economy of judicial time and public policy favoring the establishment of certainty in legal relations.")
See also L-Tec Electronics Corp. v. Cougar Elec. Org., 198 F.3d 85, 88 (2d Cir. 1999) (holding that res
judicata bars second action based on additional evidence when plaintiff "could have ascertained this
information through due diligence, including pre-filing investigation or discovery upon the original
complaint"); Car Carriers, Inc. v. Ford Motor Co., 789 F.2d 589, 596 (7th Cir. 1986) ("When a litigant
files a lawsuit, the courts have a right to presume that he has done his legal and factual homework. It
would undermine the basic policies protected by the doctrine of res judicata to permit the [plaintiffs] to
once again avail themselves of judicial time and energy while another litigant, who has yet to be heard
even once, waits in line behind them.").
Indeed, in the letter it recently submitted to the Court in the Red Hat case, SCO claims as a result of its
on-going investigations to have "discovered significant instances of line-for-line and 'substantially
similar' copying of code from Unix System V into Linux". However, despite IBM's discovery requests
asking SCO to provide such information, and two Court orders directing SCO to provide it, SCO still has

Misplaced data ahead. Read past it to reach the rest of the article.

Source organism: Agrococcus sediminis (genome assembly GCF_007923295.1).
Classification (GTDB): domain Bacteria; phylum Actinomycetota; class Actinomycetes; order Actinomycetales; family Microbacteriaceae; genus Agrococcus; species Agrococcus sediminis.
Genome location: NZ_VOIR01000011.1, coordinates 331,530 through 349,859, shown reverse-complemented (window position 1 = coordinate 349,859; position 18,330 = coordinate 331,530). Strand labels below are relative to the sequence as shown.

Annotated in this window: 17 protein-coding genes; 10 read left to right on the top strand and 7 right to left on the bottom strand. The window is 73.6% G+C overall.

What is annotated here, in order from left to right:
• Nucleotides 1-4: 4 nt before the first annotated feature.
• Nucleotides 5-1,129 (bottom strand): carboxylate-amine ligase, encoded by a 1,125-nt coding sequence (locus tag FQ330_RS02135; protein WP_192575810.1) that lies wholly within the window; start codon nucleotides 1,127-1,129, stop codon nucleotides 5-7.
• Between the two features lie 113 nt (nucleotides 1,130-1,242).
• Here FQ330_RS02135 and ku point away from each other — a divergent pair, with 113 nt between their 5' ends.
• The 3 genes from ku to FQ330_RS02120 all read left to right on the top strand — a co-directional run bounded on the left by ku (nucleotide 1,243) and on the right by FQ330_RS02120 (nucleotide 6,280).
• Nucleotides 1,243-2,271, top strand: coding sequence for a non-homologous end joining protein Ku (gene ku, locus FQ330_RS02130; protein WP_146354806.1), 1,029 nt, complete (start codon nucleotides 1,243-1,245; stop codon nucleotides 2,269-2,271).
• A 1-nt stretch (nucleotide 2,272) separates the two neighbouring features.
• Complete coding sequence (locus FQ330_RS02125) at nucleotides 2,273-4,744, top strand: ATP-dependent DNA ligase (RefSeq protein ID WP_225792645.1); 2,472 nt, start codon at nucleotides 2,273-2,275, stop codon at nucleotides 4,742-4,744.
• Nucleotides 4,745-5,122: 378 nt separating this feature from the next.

not fully identified for IBM the "line-for-line" and "substantially similar" copying it claims to have
Moreover, the "breadth" of IBM's Tenth Counterclaim is of SCO's own making. It is SCO, not IBM,
that has stated publicly that there is a substantial amount of infringing code in Linux. IBM merely seeks a
declaration of non-infringement.
The fallacy of SCO's new argument is further demonstrated by SCO's own lawsuit against AutoZone,
Inc., which it recently filed in the United States District Court for the District of Nevada, The SCO Group,
Inc. v. AutoZone, Inc., Civil No. CVS-04-0237 (D. Nev.). In that case, SCO has sued AutoZone for
copyright infringement based on AutoZone's use of Linux in its business. SCO has not sought to join any
of the thousands of contributors to Linux or suggested that multiple "mini-litigations" will be necessary
before SCO could litigate its claims against AutoZone.